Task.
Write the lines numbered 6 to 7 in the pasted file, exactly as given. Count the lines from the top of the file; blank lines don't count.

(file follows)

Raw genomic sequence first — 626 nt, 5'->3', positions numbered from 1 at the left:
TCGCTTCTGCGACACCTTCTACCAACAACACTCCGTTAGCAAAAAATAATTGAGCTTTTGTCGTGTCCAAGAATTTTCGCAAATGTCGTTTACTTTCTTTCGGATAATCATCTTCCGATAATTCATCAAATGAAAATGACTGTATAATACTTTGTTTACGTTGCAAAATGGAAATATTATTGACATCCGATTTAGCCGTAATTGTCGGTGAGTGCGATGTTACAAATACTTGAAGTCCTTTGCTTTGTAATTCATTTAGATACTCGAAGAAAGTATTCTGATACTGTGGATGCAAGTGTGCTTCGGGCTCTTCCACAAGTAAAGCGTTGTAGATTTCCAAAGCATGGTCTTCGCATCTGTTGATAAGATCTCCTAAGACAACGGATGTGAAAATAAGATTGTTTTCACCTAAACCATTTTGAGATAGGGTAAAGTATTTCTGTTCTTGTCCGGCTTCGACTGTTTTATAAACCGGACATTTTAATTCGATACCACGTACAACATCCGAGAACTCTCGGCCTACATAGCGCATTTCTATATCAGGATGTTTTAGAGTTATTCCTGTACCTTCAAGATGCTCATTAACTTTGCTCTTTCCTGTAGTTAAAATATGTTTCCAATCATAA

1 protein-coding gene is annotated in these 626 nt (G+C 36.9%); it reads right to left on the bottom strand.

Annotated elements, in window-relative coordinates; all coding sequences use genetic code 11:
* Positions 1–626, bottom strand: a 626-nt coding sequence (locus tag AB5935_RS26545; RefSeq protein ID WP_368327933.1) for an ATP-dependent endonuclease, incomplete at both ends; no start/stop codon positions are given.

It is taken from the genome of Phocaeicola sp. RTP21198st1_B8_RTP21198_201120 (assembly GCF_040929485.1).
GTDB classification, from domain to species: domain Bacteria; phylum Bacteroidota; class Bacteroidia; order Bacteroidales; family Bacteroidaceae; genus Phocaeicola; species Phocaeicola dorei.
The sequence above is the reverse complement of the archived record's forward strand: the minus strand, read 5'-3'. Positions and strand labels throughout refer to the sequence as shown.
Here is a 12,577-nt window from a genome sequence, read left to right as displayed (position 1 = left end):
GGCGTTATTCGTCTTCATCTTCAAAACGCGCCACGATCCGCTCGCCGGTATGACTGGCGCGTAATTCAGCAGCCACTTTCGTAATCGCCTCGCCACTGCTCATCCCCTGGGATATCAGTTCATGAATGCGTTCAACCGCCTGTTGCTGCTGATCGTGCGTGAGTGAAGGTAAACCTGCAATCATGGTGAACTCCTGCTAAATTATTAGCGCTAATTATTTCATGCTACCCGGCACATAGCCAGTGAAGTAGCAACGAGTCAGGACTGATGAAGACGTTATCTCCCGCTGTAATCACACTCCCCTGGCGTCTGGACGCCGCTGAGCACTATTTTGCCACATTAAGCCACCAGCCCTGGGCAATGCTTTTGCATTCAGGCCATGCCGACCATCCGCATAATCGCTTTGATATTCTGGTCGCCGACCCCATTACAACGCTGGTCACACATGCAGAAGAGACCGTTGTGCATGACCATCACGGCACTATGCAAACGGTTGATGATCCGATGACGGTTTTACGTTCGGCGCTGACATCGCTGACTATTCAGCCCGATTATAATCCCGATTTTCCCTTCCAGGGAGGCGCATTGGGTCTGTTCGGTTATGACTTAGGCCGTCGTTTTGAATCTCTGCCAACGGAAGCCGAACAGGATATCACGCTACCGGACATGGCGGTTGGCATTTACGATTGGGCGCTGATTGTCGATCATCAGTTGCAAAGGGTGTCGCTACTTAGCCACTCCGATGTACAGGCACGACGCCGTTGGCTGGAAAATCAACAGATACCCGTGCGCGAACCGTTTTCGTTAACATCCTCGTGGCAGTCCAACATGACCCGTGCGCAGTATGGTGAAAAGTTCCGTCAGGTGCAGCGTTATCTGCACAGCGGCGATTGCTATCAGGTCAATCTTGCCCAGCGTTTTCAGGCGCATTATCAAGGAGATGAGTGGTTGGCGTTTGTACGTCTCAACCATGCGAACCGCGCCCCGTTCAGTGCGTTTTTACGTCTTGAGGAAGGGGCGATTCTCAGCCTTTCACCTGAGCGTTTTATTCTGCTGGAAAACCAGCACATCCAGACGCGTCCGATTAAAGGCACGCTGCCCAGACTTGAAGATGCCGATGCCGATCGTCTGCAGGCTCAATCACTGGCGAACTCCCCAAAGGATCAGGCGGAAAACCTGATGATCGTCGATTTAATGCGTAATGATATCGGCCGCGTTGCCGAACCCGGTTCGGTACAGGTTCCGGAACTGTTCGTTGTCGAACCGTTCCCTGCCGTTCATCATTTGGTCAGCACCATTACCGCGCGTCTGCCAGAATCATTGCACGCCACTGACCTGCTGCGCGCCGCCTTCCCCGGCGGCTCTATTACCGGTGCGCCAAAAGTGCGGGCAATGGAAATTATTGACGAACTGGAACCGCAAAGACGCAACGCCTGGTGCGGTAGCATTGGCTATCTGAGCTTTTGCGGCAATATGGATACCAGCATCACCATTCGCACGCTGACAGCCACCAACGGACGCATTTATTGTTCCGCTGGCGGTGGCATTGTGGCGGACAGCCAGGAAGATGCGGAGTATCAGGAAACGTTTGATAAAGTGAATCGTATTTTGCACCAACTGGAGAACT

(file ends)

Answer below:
It is taken from the genome of Phocaeicola sp. RTP21198st1_B8_RTP21198_201120 (assembly GCF_040929485.1).
GTDB classification, from domain to species: domain Bacteria; phylum Bacteroidota; class Bacteroidia; order Bacteroidales; family Bacteroidaceae; genus Phocaeicola; species Phocaeicola dorei.